DeadSocial Process - Security assign admin access  Last will and Testamant page


5. Saving copies of your files and folders on an external hard drive


External hard drives can be a great way to store and then share your important documents and files. If you plan to pass down a large number of media files (like photos and videos) this can be a easy way to do so. 

Most external hard drives that you can purchase today connect to all laptops computers and macs. You may want to purchase one or more external hard drives and transfer your end of life wishes, important files, folders, documents photos and videos over to the storage device. Once transferred simply give the external hard drive to your executor, family member or solicitor.


My Wishes cropped


6. Virtual depository boxes (saving documents in the cloud) 


Warning: There are an increasing number of ‘online vaults’ that will ‘look after' your legacy (normally at a monthly cost). The solutions that we have reviewed do not make life easier for you or your loved ones. In many circumstances they fragment your content and make things harder for those left behind. If you are planning to save your important files ‘in the cloud’ we recommend that you carryout he following tasks beforehand:


  • Keep a digital copy of your files on a designated area on your computer  (as highlighted above)
  • Keep a digital copy of your files on an external hard drive. (as highlighted above)


  • Which online storage vault / locker / cloud solution to use?

 cloud storage

If you save your files in the cloud do not pay to do so. The free amount of storage offered by ‘Google Drive’ or 'Dropbox' should be enough for most people to store their end of life documents and files in. If you use Google Drive or Dropbox ‘share’ the relevant folder(s) containing your files and documents immediately.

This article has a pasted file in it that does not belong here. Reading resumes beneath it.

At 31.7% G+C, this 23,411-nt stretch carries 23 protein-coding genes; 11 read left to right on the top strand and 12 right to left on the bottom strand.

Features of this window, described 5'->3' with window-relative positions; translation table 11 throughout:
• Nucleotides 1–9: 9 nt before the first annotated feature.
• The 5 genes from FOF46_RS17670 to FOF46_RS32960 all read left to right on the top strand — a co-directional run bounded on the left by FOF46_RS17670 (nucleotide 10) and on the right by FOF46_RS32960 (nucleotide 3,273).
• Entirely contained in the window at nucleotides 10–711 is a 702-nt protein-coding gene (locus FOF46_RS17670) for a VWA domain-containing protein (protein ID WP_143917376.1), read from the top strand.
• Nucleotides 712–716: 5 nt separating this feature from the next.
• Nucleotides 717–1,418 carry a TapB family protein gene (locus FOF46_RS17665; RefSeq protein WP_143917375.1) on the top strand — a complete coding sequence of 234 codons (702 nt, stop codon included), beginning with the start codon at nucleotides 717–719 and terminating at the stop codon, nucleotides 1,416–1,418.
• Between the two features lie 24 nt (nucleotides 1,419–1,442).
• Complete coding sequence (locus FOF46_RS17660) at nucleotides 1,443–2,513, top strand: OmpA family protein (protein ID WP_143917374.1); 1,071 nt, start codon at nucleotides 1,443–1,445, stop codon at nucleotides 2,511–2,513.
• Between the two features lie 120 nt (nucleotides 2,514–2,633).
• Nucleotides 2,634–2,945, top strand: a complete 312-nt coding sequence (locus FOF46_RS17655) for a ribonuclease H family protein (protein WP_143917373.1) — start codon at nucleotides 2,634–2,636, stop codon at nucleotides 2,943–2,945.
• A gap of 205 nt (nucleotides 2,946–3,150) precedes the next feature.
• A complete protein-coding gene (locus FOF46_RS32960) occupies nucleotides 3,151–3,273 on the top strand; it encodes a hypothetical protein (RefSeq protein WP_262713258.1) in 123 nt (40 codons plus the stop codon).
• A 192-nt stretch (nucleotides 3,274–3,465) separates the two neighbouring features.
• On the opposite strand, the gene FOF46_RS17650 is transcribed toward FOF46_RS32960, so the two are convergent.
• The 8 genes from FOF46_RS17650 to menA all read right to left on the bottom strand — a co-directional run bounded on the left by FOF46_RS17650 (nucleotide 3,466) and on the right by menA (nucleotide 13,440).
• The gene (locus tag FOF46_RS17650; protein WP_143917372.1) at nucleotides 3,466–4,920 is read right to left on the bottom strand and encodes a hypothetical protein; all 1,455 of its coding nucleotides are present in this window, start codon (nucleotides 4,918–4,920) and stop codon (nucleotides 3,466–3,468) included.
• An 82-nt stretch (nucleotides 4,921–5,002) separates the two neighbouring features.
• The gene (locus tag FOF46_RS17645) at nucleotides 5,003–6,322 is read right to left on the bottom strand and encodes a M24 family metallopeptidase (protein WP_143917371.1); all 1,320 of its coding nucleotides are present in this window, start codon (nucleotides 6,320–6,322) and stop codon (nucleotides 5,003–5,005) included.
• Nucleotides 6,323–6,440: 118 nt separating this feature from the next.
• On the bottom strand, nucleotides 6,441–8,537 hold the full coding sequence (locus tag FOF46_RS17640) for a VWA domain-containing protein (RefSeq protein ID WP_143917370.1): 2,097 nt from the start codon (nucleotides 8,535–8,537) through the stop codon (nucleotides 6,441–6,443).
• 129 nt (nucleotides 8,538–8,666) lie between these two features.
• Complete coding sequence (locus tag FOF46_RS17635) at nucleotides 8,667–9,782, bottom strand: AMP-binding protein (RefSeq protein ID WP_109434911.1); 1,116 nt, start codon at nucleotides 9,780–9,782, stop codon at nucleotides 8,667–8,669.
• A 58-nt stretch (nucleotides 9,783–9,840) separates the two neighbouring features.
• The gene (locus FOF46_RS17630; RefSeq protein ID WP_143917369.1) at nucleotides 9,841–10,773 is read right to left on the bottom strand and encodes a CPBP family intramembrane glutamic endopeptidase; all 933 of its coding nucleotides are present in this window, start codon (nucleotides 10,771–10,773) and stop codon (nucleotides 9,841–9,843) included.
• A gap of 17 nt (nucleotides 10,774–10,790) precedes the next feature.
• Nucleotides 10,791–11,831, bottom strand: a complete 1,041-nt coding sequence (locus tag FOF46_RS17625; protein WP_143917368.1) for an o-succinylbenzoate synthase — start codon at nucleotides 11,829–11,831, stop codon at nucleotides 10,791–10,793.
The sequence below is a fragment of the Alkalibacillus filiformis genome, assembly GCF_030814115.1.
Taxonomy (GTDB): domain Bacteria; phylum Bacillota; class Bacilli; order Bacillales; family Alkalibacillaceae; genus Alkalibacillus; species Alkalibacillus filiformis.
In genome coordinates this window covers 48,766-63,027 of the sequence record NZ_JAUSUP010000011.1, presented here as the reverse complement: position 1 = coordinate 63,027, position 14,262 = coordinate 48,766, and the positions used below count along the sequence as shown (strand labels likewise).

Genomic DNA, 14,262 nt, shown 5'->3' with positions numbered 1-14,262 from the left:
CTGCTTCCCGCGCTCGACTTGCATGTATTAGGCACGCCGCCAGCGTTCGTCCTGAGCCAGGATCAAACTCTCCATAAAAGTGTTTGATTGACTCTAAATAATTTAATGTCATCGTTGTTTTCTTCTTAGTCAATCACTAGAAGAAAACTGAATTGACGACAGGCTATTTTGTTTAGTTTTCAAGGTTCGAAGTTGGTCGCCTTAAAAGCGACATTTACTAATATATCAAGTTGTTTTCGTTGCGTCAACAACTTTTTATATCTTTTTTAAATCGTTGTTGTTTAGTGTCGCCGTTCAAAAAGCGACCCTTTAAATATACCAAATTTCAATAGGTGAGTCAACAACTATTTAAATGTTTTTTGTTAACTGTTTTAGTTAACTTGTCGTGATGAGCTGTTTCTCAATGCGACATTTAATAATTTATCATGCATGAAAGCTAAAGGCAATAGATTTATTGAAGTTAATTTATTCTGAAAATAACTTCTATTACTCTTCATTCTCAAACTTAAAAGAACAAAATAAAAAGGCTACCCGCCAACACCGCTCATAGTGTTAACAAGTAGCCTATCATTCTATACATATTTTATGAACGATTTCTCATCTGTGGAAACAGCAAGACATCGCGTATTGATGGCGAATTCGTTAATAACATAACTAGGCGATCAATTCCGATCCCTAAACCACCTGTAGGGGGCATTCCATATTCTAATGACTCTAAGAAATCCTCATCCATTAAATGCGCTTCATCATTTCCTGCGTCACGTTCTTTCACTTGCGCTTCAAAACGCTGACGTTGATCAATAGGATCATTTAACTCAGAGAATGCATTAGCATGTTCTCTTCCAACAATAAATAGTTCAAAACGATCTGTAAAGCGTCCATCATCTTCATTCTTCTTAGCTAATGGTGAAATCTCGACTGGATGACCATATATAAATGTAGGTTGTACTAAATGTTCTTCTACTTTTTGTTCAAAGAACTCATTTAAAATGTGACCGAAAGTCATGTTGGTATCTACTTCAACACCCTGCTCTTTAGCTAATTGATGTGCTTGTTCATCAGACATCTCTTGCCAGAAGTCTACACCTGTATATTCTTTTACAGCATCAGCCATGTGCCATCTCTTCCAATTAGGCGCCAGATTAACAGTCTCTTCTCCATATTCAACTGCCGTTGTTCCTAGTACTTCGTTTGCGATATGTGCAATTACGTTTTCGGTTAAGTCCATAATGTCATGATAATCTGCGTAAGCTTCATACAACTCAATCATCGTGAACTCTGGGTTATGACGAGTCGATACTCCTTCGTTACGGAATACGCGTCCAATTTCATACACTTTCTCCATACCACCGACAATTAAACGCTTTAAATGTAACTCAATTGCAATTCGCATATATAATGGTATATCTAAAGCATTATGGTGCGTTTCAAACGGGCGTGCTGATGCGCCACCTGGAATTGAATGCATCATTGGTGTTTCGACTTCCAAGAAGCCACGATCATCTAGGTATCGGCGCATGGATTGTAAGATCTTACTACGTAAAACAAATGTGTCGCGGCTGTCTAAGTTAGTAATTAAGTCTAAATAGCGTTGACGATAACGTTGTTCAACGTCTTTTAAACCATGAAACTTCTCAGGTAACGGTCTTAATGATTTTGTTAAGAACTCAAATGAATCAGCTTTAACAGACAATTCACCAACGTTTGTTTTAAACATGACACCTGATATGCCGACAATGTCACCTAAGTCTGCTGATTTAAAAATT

Some services may state that they add further value as yourimportant documents will not be released until after your death. If you would like some of your files not to be seen until after your death we recommend asking an accredited solicitor to carryout this task for you instead. The cost of a solicitor to carryout this task will probably be less than the monthly charges accumulated by services with a monthly subscription. It may be ironic for us to state this but "just because a process can be carried out online it doesn't necessarily mean that it will be better, easier or cheaper.


7. Saving files on your own your own personal cloud 


In the last couple of years the ‘home cloud’ (or connected home) has started to become a popular solution for the home. In short Hard drives (such as the WD My Cloud shown below) connect to the internet connection in your home. When a device (like the WD My Cloud) is connected to the internet you are able to access the files it it on all all your internet enabled devices.


hard drive WD


We believe that home cloud services can be great solutions for storing and sharing documents like our last will and testament, media files etc. Home cloud services may however be slightly more challenging to setup. As with all cloud storage solutions, we recommend that you have a hard copy of your important documents printed and kept in a secure location.


8. Keeping your passwords in a safe place


If you use online services you may have noticed that the service providers request that your password is changed on a regular basis. This can be confusing and very hard to manage. For further advice on managing your passwords click here. There is not however a 'best way' to manage your passwords due to the different ways in which we use different services, the number of services we each use, our relationship with our executor, the state of our health etc.


Does anyone

(Data from the The Digital Legacy and Digital Assets Infographic 2016)


9. Backup your data and media from your social networks


You may also want to download and save your photos, videos, messages, tweets etc from your social media sites. Simply follow the tutorials below and save them in your preferred location(s).